- Think only positive thoughts. Customers can pick up your vibes. That’s good news and bad news. Send no labeling, negative thoughts. None.
- Act like a partner. Help them reach a place they’ve never been, enhance what they already have, and eliminate what they don’t want.
- Visualize their success. Your customers are only as good as what they think about you and your service when you’re not there. Send out the good vibe by picturing their success. See them saving money with your product or service. See them making money with what you bring to the table. Every day write customer names on a sheet of paper and visualize what each wants. See your customers as successful. Period. This has been done daily for 16,425 days in a row (45 years) and counting. Not one day off. Even on a silence day, this exercise is completed.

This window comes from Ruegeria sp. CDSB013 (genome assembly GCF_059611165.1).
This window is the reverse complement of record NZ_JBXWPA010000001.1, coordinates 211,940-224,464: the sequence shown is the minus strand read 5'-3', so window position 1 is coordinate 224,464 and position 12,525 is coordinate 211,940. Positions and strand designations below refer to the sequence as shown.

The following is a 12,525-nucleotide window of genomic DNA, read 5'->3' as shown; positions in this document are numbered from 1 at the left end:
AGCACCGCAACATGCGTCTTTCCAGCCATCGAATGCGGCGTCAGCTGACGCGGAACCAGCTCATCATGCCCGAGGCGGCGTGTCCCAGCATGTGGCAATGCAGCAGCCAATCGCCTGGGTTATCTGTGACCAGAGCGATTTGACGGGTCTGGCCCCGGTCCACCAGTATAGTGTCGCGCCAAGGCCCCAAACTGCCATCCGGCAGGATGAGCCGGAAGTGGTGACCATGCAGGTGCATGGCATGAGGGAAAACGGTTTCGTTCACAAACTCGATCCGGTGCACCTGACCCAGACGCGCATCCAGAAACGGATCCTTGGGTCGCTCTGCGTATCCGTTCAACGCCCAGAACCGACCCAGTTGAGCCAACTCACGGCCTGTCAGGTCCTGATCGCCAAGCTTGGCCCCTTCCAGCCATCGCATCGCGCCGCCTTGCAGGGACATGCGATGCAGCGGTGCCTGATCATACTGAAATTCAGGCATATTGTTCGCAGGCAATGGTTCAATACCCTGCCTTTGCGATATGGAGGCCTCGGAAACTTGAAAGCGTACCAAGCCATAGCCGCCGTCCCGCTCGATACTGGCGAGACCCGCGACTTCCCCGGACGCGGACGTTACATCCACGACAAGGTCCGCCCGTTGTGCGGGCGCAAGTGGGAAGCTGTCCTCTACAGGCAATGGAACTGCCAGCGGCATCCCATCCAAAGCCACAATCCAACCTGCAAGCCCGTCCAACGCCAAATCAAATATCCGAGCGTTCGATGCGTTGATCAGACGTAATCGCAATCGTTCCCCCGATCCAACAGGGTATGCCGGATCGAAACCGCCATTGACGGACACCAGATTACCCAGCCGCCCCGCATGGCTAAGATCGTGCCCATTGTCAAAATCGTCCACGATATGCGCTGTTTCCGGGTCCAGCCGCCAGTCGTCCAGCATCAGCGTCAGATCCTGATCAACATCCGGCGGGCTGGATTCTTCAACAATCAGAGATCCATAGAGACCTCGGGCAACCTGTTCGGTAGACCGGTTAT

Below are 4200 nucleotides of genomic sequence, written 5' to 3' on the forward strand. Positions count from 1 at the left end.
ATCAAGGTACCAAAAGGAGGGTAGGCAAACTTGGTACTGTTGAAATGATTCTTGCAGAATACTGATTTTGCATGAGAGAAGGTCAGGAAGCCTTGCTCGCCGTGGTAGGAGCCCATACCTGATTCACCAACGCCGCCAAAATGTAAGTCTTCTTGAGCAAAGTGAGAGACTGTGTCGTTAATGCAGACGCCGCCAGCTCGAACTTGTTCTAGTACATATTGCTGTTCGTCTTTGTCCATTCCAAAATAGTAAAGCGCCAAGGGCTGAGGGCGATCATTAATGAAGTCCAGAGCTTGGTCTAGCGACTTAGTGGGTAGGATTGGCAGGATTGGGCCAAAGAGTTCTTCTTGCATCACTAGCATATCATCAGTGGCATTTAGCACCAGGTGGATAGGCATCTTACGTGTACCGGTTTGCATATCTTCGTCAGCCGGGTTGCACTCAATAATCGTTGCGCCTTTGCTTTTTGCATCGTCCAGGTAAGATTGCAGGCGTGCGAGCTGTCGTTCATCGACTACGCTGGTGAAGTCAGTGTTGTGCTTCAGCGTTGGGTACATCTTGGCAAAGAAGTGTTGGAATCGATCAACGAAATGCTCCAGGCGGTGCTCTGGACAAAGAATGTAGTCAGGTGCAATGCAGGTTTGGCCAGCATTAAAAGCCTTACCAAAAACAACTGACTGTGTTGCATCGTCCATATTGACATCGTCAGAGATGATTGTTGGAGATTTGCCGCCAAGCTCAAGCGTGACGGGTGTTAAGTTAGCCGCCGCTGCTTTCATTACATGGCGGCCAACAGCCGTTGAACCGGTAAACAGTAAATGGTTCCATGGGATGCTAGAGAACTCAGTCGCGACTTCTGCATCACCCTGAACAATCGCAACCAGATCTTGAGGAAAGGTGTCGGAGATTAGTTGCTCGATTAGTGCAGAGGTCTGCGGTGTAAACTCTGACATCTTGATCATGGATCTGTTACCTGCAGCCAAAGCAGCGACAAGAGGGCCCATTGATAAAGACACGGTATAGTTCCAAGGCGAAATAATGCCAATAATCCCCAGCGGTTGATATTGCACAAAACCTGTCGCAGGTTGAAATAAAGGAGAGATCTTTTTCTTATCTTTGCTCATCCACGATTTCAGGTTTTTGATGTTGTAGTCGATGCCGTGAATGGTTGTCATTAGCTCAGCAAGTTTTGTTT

Be in the Zone!
Jim Fannin is America’s ZoneCoach®. He is a best selling author, platform speaker, peak performance and executive coach. His client list reads like a who’s who list featuring celebrity actors, directors and entertainers, as well as 26 MLB All-Stars, 7 world’s top 10 tennis players, scores of PGA stars, NBA All-Stars, NFL All-Pros and Olympic Gold Medalists. In addition, Jim has coached executives from 350 of the Fortune 500. Check out his new book, The Blueprint: A Proven Plan for Successful Living. Find Jim at www.jimfannin.com.